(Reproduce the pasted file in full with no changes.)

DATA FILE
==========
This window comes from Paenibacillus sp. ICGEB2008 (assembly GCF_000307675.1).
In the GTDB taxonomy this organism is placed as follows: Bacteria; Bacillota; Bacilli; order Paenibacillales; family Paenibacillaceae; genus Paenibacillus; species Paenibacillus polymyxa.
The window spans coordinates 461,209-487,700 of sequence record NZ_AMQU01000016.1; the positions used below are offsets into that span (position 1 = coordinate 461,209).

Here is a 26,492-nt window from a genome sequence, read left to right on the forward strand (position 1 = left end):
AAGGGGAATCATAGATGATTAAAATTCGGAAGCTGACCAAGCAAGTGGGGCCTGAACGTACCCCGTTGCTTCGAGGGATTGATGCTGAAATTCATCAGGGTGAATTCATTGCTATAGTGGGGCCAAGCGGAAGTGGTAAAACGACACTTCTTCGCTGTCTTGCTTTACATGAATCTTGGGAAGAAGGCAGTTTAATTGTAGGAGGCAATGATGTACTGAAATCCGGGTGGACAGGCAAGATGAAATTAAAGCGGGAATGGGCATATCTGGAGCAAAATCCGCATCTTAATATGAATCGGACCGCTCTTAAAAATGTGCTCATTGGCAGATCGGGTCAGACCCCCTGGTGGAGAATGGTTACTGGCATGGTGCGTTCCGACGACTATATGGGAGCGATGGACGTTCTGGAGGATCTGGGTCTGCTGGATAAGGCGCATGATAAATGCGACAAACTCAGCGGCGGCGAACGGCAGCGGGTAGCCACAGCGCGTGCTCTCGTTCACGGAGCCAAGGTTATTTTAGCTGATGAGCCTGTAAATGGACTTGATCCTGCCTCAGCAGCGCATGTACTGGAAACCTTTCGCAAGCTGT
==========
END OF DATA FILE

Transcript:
This window comes from Paenibacillus sp. ICGEB2008 (assembly GCF_000307675.1).
In the GTDB taxonomy this organism is placed as follows: Bacteria; Bacillota; Bacilli; order Paenibacillales; family Paenibacillaceae; genus Paenibacillus; species Paenibacillus polymyxa.
The window spans coordinates 461,209-487,700 of sequence record NZ_AMQU01000016.1; the positions used below are offsets into that span (position 1 = coordinate 461,209).

Here is a 26,492-nt window from a genome sequence, read left to right on the forward strand (position 1 = left end):
AAGGGGAATCATAGATGATTAAAATTCGGAAGCTGACCAAGCAAGTGGGGCCTGAACGTACCCCGTTGCTTCGAGGGATTGATGCTGAAATTCATCAGGGTGAATTCATTGCTATAGTGGGGCCAAGCGGAAGTGGTAAAACGACACTTCTTCGCTGTCTTGCTTTACATGAATCTTGGGAAGAAGGCAGTTTAATTGTAGGAGGCAATGATGTACTGAAATCCGGGTGGACAGGCAAGATGAAATTAAAGCGGGAATGGGCATATCTGGAGCAAAATCCGCATCTTAATATGAATCGGACCGCTCTTAAAAATGTGCTCATTGGCAGATCGGGTCAGACCCCCTGGTGGAGAATGGTTACTGGCATGGTGCGTTCCGACGACTATATGGGAGCGATGGACGTTCTGGAGGATCTGGGTCTGCTGGATAAGGCGCATGATAAATGCGACAAACTCAGCGGCGGCGAACGGCAGCGGGTAGCCACAGCGCGTGCTCTCGTTCACGGAGCCAAGGTTATTTTAGCTGATGAGCCTGTAAATGGACTTGATCCTGCCTCAGCAGCGCATGTACTGGAAACCTTTCGCAAGCTGT